Conflict Resolution and the Everyday Politics of International Intervention

Peaceland suggests a new explanation for why international peace interventions often fail to reach their full potential.


Based on several years of ethnographic research in conflict zones around the world, Peaceland demonstrates that everyday elements – such as the expatriates’ social habits and usual approaches to understanding their areas of operation – strongly influence peacebuilding effectiveness.

Individuals from all over the world and all walks of life share numerous practices, habits, and narratives when they serve as interveners in conflict zones. These common attitudes and actions enable foreign peacebuilders to function in the field, but they also result in unintended consequences that thwart international efforts. Certain expatriates follow alternative modes of thinking and doing, often with notable results, but they remain in the minority. Through an in-depth analysis of the interveners’ everyday life and work, this book proposes innovative ways to better help host populations build a sustainable peace.


“Essential reading for practitioners, policy makers, and donors involved in international interventions in conflict areas.”

Catherine Dumait-Harper, Former MSF Médecins Sans Frontières/Doctors Without Borders Representative to the United Nations

“[A] groundbreaking inquest.”

René Lemarchand, Emeritus Professor, University of Florida

“This book raises the bar of academic research for the whole discipline of international relations.”

Vincent Pouliot, Associate Professor and William Dawson Scholar, Department of Political Science, McGill University, and Director, Centre for International Peace and Security Studies

“A pathbreaking contribution to our understanding of the contemporary practice of peacebuilding – and global politics.”

Michael Barnett, University Professor of International Relations and Political Science, Elliott School of International Affairs, George Washington University

“Another superb contribution to the study of peacebuilding.”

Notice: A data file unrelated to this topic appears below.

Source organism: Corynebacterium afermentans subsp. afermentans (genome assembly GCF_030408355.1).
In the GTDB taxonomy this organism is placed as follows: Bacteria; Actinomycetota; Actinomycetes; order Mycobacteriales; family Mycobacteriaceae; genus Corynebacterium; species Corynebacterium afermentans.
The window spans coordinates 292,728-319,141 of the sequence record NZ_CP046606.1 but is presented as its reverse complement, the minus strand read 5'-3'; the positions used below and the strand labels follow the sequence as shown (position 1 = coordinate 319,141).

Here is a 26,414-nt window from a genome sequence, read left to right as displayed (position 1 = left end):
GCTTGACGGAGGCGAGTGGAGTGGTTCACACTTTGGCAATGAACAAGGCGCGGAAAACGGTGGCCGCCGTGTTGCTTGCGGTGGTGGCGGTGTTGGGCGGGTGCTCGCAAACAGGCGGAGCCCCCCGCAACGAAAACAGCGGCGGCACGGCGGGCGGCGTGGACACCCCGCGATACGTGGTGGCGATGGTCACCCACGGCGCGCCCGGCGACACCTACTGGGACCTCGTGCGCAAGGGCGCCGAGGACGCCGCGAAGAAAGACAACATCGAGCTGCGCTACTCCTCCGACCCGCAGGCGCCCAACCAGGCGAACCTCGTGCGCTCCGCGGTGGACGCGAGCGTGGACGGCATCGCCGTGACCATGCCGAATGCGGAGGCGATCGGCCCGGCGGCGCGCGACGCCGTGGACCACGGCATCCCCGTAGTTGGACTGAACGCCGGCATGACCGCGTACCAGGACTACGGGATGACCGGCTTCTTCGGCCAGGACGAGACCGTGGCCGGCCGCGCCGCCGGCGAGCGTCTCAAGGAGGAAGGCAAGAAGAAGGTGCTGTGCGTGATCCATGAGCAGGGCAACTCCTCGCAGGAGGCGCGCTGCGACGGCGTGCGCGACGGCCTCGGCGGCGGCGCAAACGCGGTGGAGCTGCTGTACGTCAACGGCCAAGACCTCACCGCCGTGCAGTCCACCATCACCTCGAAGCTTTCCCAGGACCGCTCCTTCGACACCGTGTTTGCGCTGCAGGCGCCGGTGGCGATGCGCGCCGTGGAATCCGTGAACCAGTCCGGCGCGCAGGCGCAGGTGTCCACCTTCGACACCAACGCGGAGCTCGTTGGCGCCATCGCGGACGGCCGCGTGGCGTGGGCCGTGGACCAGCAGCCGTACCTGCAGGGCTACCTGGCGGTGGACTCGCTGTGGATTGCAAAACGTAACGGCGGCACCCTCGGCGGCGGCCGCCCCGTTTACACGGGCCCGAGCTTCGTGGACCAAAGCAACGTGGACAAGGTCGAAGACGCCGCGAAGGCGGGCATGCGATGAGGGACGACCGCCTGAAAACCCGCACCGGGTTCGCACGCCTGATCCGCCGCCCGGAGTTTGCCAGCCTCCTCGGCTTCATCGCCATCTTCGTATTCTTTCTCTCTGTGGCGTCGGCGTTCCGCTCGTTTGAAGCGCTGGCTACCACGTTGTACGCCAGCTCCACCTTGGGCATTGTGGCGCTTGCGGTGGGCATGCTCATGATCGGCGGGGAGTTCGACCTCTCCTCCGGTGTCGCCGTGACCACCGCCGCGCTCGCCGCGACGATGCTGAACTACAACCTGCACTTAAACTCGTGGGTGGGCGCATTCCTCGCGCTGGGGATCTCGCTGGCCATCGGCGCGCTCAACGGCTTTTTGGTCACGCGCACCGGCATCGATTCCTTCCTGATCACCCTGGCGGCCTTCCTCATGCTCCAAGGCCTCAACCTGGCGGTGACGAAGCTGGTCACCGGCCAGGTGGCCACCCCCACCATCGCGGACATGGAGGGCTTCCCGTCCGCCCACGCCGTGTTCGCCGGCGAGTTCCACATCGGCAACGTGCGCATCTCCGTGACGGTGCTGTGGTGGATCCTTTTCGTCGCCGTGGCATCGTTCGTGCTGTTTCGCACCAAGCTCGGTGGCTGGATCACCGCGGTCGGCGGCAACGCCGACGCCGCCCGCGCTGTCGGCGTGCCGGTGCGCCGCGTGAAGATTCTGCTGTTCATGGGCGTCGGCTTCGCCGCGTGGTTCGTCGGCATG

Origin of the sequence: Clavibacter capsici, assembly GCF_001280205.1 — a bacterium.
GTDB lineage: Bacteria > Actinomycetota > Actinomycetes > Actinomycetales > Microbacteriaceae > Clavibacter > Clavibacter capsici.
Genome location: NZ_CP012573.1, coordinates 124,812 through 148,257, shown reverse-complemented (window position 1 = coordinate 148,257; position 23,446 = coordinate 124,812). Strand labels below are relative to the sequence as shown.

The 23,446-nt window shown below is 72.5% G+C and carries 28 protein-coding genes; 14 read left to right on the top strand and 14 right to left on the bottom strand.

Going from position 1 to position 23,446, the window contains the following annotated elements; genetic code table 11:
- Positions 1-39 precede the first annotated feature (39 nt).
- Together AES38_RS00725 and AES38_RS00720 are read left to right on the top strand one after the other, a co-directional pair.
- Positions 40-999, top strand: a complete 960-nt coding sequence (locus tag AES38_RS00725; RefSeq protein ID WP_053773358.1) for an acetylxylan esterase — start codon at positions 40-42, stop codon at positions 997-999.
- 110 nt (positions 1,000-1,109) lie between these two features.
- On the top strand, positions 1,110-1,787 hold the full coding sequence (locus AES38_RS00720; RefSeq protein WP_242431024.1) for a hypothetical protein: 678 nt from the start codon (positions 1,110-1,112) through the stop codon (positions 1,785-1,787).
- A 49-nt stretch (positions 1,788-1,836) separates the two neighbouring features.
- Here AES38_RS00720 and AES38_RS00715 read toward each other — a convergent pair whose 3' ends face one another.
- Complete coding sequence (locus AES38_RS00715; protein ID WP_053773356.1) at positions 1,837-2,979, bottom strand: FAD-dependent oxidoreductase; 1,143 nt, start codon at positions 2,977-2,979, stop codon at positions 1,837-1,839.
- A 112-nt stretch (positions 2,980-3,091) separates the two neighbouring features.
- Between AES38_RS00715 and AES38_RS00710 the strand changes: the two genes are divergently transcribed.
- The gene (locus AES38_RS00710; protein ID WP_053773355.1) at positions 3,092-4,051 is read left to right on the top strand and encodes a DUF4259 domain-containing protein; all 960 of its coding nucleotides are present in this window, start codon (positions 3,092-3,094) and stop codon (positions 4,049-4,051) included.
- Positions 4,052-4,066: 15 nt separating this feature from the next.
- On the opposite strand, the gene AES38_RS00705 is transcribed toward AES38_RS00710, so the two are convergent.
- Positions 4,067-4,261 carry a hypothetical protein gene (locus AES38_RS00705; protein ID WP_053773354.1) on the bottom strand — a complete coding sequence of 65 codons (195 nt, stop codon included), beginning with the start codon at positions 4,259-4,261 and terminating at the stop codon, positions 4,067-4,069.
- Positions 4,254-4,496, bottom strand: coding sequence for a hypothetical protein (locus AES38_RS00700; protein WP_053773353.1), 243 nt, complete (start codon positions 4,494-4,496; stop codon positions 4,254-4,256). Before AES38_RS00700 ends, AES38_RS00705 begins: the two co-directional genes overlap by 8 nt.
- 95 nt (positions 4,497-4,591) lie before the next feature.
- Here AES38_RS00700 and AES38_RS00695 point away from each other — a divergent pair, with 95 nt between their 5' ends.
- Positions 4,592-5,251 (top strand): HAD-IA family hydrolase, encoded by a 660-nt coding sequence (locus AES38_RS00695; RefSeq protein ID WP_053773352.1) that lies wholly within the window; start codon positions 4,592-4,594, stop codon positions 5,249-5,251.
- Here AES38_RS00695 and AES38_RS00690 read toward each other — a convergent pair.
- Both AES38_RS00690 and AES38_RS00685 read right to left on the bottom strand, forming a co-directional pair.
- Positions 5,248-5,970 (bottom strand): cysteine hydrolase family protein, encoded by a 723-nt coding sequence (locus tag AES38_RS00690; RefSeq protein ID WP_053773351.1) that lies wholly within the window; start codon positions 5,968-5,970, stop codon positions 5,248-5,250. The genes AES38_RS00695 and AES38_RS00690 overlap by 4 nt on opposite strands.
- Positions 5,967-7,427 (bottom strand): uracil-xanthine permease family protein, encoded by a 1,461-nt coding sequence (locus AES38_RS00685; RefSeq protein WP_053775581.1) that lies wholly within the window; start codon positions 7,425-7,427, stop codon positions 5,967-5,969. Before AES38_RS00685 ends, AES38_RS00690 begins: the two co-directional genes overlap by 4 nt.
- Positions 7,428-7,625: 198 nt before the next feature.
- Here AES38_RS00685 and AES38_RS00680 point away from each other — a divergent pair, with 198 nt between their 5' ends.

Roland Paris, University Research Chair in International Security and Governance, University of Ottawa

 “Séverine Autesserre’s book provides an outstanding glimpse of international peace efforts in conflict-torn societies.”

Peace and Change

“Séverine Autesserre has positioned herself as an authoritative voice in this aspect of IR [International Relations] . . . Autesserre has an eye for the daily occurring intricacies and contradictions of resolving complex emergencies.”

Cambridge Review of International Affairs

 “The ambition and systematic character of this book marks a threshold in the field.”

Perspectives on Politics

 “I’m hereby joining the chorus of people telling you to add Séverine Autesserre’s Peaceland to your summer reading list.”

Wronging Rights

“. . .  a must-read for intervention practitioners, policy advocates, scholars and researchers in the field, as well as educators in the classroom.”

International Feminist Journal of Politics

“This is a book that you can sit down on the couch and enjoy reading while sipping your afternoon coffee . . . This book will give you a rich understanding of effectiveness of intervention, whether you’ve worked in conflict zones or not. . . Highly recommended!”

Wandering Educators

“Likely to remain for a long time a must-read.”

Journal of International Organization Studies

“Indispensable reading.”

African Arguments

I’d love to read what you’ve thought of Peaceland! Please consider posting a review of this book on your favorite webpage—or on Amazon, Goodreads, or Barnes and Noble. Thanks so much!

More Information


1. Studying the Everyday

Part I. Constructing Knowledge of the Host Country:
2. The Politics of Knowledge
3. Local Reactions
4. Fumbling in the Dark

Part II. Constructing and Maintaining Boundaries:
5. The Interveners’ Circle
6. A Structure of Inequality
7. Daily Work Routines

Conclusion: Transforming Peaceland
Appendix: An Ethnographic Approach